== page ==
Suicide is the act of ending one's own life. From a historical perspective, for thousands of years, the concept of suicide has been debated philosophically and from religious viewpoints. This debate continues to this day on social, legal, and political levels.[1][2] From a medical and psychiatric perspective, suicide attempts are a major cause of disability for patients, and completed suicide attempts present a significant challenge to the patient's healthcare providers and can be devastating for family members.


The average incidence of suicide in most psychiatric illnesses is about 10% and eating disorders is >10%.

Suicide affects all socioeconomic levels and among all professions.[3]

Suicide contagion is of significant public health concern. There is strong evidence that vulnerable youth are especially susceptible to the influence of reports and portrayals of suicide in the mass media.[4] More recently, this became an issue of discussion when Netflix released 13 Reasons Why, a show about a teenager who completed suicide. Debate has continued about the role that media plays in the portrayal of suicide and the negative effects that result from it. (See: Scientific American: 13 Reasons Why and Suicide Contagion)

One approach to reducing the harmful effects of media portrayals is to educate journalists and media programmers about ways to present suicide so that imitation will be minimized and help-seeking encouraged.

Media reporting

The role of the media in suicide prevention is often underestimated. The media plays an important role and have an important responsibility reporting suicide. Various media guidelines exist for the reporting of suicides.[5]

Copycat suicides

Copycat suicides, also known as the Werther effect, is the phenomenon of an individual copying suicidal behaviour that they have in the media.[6][7] In Canada, the Aboriginal population recently dealt with a series of youth suicides on reserves, some of which could also be attributed to suicide contagion.[8]

Suicide prevention can be implemented on an individual, local, and systemic levels.[9]

Blue lights

There is some research that suggests the installation of blue lights may reduce the incidence of suicide.[10]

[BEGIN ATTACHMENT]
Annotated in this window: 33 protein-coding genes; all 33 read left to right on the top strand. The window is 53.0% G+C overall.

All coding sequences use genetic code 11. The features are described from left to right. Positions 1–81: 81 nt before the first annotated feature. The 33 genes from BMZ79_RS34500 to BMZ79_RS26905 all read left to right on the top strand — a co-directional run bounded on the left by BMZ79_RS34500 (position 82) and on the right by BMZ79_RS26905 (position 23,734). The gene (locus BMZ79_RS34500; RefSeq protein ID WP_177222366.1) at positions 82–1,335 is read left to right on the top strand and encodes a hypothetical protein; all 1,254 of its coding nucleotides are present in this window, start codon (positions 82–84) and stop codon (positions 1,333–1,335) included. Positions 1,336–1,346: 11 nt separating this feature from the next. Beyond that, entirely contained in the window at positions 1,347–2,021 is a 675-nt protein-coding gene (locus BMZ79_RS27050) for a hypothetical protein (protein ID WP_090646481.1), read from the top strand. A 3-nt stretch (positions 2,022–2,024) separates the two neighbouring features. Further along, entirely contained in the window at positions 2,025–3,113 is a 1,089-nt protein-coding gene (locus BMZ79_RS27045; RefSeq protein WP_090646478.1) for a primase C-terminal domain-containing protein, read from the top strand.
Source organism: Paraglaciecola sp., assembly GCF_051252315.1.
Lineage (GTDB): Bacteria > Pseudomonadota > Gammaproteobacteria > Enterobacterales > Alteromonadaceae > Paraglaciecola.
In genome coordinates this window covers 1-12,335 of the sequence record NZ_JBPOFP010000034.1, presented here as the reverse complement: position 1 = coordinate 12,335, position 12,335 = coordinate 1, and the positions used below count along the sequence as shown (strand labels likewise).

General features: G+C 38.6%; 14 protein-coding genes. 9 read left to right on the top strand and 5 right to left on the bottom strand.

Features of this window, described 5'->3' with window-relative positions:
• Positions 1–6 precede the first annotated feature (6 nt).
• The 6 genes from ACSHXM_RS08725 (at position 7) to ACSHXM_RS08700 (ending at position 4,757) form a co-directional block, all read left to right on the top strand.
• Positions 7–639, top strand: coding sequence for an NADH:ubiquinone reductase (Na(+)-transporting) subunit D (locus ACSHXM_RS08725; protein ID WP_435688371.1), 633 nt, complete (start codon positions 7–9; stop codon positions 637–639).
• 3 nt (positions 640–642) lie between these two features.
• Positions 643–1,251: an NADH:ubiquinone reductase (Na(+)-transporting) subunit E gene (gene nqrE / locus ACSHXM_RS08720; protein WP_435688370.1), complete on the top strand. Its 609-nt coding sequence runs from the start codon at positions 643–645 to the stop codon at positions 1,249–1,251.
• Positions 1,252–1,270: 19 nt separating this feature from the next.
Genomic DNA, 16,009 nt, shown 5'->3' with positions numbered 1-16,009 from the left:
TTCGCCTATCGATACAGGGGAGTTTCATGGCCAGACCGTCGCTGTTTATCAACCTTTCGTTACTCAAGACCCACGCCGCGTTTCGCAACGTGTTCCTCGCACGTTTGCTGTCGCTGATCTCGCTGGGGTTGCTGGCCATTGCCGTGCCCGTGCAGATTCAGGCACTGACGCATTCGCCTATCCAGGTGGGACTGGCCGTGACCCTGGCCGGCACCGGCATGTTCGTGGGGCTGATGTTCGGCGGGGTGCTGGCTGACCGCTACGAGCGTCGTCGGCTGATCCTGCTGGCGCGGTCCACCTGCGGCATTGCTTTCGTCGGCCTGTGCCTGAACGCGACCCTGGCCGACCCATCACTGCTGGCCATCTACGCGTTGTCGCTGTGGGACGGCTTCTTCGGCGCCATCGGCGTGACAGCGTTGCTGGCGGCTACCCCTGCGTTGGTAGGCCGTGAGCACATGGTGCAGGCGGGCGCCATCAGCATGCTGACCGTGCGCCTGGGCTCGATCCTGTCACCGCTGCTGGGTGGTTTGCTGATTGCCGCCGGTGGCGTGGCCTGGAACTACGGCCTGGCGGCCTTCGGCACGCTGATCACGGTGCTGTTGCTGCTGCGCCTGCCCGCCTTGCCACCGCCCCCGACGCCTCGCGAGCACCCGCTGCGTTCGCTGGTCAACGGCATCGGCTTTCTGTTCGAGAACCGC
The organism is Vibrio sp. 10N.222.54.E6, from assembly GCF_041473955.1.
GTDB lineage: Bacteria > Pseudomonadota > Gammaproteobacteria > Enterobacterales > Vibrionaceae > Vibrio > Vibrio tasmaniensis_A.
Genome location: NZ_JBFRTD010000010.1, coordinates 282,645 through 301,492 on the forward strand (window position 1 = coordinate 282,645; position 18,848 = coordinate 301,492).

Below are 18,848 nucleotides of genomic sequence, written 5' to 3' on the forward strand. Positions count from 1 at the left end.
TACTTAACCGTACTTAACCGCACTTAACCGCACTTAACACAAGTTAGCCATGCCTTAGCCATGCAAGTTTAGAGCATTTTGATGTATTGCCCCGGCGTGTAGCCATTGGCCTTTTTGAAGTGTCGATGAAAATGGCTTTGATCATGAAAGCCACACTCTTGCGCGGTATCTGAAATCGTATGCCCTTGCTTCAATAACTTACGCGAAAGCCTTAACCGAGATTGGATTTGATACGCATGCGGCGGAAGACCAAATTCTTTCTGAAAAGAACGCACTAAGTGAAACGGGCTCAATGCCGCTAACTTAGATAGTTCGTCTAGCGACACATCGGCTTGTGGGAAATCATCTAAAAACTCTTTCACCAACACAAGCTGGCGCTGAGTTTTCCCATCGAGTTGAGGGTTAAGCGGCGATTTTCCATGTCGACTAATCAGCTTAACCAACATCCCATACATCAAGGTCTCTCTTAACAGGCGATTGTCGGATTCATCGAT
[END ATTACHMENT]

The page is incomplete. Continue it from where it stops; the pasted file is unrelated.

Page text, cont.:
It is difficult to research the exact effect of suicide hotlines and distress helplines, but most of the research suggests it is effective in reducing the crisis state of callers. Anecdotally, of course, phone line counsellors are able to recall specific situations where callers had lethal means (e.g. - a gun) while on the phone, and stopped the attempt by talking to the caller. Helplines continue to play a supportive role on the population level.[11]


High lethality suicide attempts include deaths by jumping from lethal heights, or in front of high speed objects, such as trains or in the subways. Current studies have demonstrated that installing barriers reduced the incidence of deaths at the location, but more importantly, did not result in an increase in suicide by other means.[12] This means that the installation of barriers actually led to an overall decrease in suicide attempts. Work is being done around the world to install more barriers, including at the famous Golden Gate Bridge.

Restricting access

Other high lethality means of suicide include firearms and toxins like pesticides. Worldwide, pesticides account for an estimated one-third of the world's suicides. In the United States, suicide by firearms.

Treatment of suicide includes medications, psychotherapy, and/or hospitalization. Medications that have bee providing to reduce the risk of suicide include lithium and clozapine.

Suicide varies on a cultural level, both in terms of stigma, means of suicide, and incidence.

United States
See main article: Suicide Risk Assessment

Suicide risk assessment remains a daunting and elusive task that mental health professionals face. One of the main challenges in risk-stratifying individuals is that almost half of completed suicide attempts are by individuals who are considered low risk.


Individuals for high risk of suicide include those recently discharged from a psychiatric hospital.[13]


The role of machine learning and artificial intelligence in predicting suicide risk is currently being investigated.[14]

Impact on others

Suicide attempts can often have a ripple effect on other individuals, including those who witness it, and family members. Subway operators who are involved in a suicide death can often report higher rates of absenteeism, as well as develop other psychiatric conditions.[15]